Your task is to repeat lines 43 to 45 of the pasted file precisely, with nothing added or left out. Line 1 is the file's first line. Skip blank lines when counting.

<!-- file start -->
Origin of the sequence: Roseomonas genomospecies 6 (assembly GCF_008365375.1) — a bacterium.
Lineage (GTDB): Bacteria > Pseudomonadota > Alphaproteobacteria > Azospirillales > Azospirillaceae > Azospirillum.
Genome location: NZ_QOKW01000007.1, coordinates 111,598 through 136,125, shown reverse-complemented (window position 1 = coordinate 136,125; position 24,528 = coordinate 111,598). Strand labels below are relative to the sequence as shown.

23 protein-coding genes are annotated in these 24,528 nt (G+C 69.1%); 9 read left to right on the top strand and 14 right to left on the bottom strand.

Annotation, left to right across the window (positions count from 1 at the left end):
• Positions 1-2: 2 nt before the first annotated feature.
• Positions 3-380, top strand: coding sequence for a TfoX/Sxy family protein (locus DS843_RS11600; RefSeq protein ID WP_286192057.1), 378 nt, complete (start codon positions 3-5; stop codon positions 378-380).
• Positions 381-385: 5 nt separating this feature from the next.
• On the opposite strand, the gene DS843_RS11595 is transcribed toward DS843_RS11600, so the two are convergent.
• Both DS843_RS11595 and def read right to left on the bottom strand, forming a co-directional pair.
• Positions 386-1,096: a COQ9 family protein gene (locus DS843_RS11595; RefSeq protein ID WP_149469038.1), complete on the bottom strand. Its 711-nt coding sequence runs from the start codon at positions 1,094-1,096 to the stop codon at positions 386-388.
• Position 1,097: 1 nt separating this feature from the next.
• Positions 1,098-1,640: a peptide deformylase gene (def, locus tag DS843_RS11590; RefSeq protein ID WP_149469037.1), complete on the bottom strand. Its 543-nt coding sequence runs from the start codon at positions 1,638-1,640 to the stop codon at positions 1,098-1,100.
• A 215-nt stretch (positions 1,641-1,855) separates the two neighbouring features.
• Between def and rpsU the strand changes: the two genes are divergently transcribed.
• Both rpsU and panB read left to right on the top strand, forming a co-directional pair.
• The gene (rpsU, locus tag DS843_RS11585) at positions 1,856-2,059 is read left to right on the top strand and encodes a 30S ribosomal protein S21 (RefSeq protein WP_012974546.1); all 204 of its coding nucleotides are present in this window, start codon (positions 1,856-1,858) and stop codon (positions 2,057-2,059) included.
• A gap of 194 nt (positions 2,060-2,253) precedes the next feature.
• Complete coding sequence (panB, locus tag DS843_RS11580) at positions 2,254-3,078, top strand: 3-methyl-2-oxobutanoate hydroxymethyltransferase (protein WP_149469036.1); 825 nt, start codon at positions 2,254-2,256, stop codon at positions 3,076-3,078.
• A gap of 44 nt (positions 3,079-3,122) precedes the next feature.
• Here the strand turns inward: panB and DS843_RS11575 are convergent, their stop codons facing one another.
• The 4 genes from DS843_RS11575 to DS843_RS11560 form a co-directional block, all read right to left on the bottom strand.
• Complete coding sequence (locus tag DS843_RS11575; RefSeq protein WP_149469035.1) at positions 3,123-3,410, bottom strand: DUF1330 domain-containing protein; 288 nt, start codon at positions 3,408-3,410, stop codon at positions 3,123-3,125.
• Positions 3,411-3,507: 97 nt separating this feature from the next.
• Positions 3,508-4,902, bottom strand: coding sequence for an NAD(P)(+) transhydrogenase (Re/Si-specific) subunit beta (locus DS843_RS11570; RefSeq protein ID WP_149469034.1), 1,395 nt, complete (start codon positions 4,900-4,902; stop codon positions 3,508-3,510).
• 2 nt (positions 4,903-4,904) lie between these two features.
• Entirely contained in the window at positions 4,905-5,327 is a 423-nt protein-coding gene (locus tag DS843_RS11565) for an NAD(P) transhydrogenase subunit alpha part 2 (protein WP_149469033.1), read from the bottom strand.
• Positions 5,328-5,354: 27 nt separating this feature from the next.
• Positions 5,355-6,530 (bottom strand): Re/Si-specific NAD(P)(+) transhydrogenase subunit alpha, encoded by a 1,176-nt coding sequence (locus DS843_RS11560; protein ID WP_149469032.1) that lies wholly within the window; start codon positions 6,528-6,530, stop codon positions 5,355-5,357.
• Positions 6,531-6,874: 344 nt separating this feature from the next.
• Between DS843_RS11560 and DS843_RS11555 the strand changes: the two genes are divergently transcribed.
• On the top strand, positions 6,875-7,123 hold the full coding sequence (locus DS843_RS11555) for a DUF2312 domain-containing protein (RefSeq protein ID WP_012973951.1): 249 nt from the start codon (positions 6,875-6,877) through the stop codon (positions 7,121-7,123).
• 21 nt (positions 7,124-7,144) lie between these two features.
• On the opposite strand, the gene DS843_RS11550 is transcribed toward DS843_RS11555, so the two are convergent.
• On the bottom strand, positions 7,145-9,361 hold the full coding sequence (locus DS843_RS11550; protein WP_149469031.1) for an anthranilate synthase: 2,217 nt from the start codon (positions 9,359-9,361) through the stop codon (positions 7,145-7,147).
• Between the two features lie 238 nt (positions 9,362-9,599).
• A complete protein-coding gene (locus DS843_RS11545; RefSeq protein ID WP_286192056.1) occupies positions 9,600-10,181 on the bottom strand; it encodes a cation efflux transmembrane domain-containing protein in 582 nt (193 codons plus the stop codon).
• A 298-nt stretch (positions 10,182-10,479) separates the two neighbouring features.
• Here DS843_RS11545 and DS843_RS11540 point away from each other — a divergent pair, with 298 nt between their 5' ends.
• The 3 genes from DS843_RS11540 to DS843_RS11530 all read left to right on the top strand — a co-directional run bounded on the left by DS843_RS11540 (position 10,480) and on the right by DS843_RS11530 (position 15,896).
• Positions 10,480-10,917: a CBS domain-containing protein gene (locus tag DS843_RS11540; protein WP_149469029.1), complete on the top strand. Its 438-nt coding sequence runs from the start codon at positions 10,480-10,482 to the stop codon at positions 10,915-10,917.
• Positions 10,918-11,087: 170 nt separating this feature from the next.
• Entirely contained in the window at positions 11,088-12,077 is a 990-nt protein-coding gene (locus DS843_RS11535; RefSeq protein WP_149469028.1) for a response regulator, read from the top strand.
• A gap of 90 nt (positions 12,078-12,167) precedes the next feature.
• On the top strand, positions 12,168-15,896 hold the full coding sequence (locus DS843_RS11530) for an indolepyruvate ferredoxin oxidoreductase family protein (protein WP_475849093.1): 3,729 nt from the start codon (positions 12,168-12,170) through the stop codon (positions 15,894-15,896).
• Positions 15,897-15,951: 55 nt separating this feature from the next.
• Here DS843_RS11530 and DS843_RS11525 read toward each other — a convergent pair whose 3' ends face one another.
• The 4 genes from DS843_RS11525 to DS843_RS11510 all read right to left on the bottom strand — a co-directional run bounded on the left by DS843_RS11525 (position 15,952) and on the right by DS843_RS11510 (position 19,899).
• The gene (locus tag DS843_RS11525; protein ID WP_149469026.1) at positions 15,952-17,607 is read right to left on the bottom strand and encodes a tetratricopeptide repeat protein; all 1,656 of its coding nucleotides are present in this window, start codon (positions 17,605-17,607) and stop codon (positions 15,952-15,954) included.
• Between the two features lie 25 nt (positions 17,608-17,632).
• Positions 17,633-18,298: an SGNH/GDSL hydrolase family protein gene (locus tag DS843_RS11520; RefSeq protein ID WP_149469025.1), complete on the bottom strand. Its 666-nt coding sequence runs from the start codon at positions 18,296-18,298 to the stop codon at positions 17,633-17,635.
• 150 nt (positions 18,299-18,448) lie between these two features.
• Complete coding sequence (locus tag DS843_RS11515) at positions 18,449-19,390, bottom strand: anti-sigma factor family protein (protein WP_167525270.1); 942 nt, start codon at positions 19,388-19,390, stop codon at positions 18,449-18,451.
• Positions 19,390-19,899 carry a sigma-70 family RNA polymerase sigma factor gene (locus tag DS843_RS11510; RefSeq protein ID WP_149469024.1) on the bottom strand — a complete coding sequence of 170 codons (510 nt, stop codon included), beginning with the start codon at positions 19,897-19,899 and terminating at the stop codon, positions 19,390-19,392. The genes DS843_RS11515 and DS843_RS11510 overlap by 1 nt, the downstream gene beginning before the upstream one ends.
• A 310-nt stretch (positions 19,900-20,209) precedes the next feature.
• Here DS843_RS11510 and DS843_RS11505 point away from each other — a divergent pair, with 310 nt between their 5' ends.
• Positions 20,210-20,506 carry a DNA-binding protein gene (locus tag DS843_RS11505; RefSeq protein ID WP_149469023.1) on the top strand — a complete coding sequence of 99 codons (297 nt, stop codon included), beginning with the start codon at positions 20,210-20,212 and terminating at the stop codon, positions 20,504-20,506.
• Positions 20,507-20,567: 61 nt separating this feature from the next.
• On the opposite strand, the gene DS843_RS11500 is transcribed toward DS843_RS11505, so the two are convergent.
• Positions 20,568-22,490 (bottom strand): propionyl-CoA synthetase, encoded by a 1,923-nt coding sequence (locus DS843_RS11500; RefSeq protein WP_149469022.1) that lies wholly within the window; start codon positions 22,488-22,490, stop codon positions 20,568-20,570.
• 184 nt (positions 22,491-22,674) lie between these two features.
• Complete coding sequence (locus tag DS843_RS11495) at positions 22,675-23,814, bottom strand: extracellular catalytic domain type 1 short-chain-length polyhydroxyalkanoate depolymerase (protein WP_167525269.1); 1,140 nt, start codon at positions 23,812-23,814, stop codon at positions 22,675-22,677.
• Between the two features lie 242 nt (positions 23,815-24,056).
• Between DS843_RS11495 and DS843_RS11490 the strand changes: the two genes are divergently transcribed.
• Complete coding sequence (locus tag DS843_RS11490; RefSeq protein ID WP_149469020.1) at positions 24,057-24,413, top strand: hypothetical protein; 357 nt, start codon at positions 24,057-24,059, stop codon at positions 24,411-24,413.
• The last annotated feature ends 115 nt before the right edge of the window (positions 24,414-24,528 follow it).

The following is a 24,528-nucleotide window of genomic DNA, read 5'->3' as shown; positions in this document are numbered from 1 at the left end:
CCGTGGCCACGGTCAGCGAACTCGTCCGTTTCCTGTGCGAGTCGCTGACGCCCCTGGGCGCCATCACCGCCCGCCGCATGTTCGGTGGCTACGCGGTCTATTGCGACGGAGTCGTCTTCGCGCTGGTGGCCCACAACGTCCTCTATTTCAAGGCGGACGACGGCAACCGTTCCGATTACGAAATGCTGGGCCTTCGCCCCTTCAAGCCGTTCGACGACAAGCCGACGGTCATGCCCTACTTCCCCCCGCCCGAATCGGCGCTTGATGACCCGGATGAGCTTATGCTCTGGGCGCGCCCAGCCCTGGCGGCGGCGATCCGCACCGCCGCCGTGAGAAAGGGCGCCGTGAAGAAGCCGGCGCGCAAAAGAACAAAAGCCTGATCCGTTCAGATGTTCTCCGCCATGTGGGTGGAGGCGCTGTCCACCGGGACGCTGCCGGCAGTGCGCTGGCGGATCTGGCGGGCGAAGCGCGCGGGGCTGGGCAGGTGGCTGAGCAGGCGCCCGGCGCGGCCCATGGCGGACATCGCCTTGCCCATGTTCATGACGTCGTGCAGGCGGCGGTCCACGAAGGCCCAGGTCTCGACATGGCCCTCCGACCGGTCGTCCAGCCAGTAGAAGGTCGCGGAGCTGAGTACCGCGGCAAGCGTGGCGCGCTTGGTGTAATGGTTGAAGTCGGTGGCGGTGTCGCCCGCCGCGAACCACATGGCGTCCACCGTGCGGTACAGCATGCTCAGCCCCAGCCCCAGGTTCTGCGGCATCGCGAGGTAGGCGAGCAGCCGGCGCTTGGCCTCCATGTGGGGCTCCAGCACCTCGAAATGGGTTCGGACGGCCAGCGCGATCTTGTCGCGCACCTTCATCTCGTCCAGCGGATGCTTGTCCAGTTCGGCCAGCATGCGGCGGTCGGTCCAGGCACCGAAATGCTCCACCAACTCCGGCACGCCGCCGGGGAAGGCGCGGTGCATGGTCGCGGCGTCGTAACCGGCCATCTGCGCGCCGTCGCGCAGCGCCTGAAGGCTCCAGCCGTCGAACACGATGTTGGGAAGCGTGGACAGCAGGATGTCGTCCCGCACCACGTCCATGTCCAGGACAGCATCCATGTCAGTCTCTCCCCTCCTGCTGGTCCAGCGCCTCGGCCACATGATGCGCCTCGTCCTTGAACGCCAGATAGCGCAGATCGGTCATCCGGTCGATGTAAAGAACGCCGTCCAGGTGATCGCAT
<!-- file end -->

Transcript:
• Entirely contained in the window at positions 11,088-12,077 is a 990-nt protein-coding gene (locus DS843_RS11535; RefSeq protein WP_149469028.1) for a response regulator, read from the top strand.
• A gap of 90 nt (positions 12,078-12,167) precedes the next feature.
• On the top strand, positions 12,168-15,896 hold the full coding sequence (locus DS843_RS11530) for an indolepyruvate ferredoxin oxidoreductase family protein (protein WP_475849093.1): 3,729 nt from the start codon (positions 12,168-12,170) through the stop codon (positions 15,894-15,896).